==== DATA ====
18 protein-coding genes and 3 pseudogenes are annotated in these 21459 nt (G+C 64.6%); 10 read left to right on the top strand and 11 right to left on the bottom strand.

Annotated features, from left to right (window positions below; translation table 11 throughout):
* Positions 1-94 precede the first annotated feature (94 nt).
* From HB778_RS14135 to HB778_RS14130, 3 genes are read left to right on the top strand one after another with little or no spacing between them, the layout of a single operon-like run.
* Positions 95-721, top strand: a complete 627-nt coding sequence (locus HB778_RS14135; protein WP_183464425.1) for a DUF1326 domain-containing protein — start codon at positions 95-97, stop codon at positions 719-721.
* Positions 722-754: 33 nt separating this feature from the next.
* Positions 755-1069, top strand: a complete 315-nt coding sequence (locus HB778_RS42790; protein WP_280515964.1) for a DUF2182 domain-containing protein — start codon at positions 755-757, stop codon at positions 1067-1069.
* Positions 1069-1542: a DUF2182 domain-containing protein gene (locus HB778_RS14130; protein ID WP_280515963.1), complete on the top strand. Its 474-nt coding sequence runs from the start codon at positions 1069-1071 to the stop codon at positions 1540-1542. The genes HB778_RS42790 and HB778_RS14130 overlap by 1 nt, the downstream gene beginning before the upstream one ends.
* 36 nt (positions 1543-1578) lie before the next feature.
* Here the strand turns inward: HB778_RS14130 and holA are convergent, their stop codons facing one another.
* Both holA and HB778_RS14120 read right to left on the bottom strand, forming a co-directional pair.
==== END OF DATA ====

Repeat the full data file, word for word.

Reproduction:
18 protein-coding genes and 3 pseudogenes are annotated in these 21459 nt (G+C 64.6%); 10 read left to right on the top strand and 11 right to left on the bottom strand.

Annotated features, from left to right (window positions below; translation table 11 throughout):
* Positions 1-94 precede the first annotated feature (94 nt).
* From HB778_RS14135 to HB778_RS14130, 3 genes are read left to right on the top strand one after another with little or no spacing between them, the layout of a single operon-like run.
* Positions 95-721, top strand: a complete 627-nt coding sequence (locus HB778_RS14135; protein WP_183464425.1) for a DUF1326 domain-containing protein — start codon at positions 95-97, stop codon at positions 719-721.
* Positions 722-754: 33 nt separating this feature from the next.
* Positions 755-1069, top strand: a complete 315-nt coding sequence (locus HB778_RS42790; protein WP_280515964.1) for a DUF2182 domain-containing protein — start codon at positions 755-757, stop codon at positions 1067-1069.
* Positions 1069-1542: a DUF2182 domain-containing protein gene (locus HB778_RS14130; protein ID WP_280515963.1), complete on the top strand. Its 474-nt coding sequence runs from the start codon at positions 1069-1071 to the stop codon at positions 1540-1542. The genes HB778_RS42790 and HB778_RS14130 overlap by 1 nt, the downstream gene beginning before the upstream one ends.
* 36 nt (positions 1543-1578) lie before the next feature.
* Here the strand turns inward: HB778_RS14130 and holA are convergent, their stop codons facing one another.
* Both holA and HB778_RS14120 read right to left on the bottom strand, forming a co-directional pair.